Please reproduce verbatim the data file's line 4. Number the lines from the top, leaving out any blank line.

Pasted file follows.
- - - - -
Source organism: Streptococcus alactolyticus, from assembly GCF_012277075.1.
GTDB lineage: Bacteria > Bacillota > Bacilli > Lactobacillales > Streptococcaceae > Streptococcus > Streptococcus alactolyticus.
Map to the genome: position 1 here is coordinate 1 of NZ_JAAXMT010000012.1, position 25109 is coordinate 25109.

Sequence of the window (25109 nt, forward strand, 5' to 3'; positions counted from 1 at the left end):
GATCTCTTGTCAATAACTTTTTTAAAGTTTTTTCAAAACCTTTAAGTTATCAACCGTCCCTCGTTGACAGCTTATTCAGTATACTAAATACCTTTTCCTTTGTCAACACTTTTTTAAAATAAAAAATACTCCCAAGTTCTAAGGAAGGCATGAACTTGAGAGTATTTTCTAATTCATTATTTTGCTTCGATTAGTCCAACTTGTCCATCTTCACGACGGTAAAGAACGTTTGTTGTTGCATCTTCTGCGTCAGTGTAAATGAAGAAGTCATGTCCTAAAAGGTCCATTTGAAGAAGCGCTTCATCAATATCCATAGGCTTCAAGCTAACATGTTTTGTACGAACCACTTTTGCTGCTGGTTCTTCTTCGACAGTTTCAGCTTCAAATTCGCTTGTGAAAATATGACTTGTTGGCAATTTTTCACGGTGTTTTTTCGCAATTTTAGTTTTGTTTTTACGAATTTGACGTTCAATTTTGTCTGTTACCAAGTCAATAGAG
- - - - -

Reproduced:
Sequence of the window (25109 nt, forward strand, 5' to 3'; positions counted from 1 at the left end):